In the third and fourth year of the Program, students work with the DCT to identify full-time internship sites they would like to apply to, which should include a list of possible placements from around the country that fit with students’ previous practicum experiences (e.g., populations served, theoretical orientations utilized, diagnoses treated, clinical settings), strengths, and future goals. Building on prior experiences, students work towards securing an APA- or APPIC-accredited full-time internship, drawing from the guidance of the DCT.

In this fifth-year experience (with at least 1,800 total hours of supervised professional experience), students continue to develop key professional competencies, which will eventually prepare them for independent practice. Given the internship match process is highly competitive, students will spend a considerable amount of time preparing application materials, and are advised to be as flexible as possible, applying to a wide variety of sites that will meet their training needs from around the country. 

Clinical Competency Exam

In the fall semester before the full-time internship year, students will complete a clinical competency exam, which will loosely follow the ABPP Clinical Psychology oral and written evaluation for board certification. This portfolio will include a professional statement, along with write-ups of both an assessment and intervention case.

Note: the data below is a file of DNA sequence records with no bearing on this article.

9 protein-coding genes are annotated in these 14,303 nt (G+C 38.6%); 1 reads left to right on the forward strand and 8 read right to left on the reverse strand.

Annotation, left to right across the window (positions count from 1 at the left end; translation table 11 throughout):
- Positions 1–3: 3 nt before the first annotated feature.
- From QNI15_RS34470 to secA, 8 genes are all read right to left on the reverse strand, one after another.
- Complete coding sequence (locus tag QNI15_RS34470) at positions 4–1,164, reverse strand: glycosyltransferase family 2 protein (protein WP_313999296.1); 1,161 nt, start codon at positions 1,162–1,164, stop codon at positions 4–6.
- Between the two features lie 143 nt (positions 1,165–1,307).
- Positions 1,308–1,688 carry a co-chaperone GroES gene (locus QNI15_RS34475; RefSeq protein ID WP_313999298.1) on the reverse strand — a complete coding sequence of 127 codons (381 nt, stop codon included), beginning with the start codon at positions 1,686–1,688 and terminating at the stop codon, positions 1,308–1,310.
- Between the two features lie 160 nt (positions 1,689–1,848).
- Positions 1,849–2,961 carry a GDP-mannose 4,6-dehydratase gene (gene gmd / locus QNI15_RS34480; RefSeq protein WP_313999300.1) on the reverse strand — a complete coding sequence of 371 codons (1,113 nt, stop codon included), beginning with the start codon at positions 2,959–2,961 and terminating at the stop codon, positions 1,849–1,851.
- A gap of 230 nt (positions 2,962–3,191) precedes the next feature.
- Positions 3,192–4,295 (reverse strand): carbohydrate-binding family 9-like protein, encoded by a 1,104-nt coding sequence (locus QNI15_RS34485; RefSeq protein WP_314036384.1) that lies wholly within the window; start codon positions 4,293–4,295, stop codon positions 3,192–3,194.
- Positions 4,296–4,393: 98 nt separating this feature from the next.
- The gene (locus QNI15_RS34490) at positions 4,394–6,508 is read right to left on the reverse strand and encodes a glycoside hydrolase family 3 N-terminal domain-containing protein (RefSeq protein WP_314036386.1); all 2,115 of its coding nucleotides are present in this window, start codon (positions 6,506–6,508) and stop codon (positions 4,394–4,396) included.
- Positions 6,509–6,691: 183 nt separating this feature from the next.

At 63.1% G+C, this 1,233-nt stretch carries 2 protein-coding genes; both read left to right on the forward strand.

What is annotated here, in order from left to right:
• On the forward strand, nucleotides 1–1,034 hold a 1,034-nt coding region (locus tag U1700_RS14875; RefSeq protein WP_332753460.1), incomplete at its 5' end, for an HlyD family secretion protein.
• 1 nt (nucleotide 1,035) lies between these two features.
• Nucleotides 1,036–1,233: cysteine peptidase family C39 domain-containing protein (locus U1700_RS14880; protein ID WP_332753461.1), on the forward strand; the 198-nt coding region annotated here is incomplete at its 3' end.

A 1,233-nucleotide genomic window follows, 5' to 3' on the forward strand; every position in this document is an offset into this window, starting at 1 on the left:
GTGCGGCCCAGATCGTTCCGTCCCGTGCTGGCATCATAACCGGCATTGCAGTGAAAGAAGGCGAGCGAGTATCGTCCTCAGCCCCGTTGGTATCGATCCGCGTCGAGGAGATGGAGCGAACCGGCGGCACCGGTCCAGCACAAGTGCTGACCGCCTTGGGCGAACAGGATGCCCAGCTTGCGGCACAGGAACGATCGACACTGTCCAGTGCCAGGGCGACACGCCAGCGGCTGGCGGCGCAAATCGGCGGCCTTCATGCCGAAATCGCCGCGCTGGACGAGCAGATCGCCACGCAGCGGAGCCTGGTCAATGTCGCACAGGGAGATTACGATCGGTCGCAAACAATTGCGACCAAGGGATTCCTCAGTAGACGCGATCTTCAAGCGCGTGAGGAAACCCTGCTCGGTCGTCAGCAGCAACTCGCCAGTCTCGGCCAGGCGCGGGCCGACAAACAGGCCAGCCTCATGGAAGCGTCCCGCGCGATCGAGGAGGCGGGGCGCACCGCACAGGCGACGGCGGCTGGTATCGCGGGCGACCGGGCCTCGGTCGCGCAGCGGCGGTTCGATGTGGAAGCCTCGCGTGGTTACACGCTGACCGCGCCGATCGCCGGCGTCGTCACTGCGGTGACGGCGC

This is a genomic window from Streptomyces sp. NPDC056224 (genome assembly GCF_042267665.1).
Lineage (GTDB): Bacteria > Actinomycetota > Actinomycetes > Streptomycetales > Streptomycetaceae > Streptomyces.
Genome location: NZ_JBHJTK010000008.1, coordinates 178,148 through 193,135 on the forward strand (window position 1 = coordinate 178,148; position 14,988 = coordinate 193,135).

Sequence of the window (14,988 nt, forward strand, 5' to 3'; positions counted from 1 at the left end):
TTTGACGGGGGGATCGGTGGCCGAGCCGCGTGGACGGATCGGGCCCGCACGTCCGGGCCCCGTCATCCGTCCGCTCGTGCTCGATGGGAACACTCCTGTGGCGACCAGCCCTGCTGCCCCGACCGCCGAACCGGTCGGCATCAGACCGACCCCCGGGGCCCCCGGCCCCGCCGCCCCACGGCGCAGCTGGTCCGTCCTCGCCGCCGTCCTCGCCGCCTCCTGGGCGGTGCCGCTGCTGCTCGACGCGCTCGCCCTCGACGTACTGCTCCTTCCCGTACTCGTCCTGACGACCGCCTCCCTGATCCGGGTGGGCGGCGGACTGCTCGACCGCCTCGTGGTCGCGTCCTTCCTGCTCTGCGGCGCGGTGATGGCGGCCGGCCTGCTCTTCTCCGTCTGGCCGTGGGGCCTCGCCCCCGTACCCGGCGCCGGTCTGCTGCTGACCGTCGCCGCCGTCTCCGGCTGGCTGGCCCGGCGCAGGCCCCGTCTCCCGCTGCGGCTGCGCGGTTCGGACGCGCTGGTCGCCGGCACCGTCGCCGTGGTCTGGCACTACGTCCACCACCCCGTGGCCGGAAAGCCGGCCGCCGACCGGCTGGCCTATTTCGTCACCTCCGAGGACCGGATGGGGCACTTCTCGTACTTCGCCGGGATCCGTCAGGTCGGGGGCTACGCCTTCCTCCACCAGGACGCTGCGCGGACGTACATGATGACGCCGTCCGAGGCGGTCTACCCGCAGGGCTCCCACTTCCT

After securing client consent for each case and removing all identifiable client information, students will submit an audio file, as well as transcript, chart materials (e.g., progress notes, completed assessment instruments, a completed assessment report), and write-up of the case, wherein students reflect on their experience.

In addition, students will complete a written portion of the exam, which involves an ethical dilemma. 

This type of an exam allows students to build on the prior knowledge, attitudes, skills, and behaviors they have learned in coursework and practicum placement, demonstrating the necessary competencies to succeed in internship placement. Students are advised to begin studying for the exam at least two to three months before the exam date, building on prior experiences from coursework and the practicum sequence.

Clinical Competency-Based Evaluations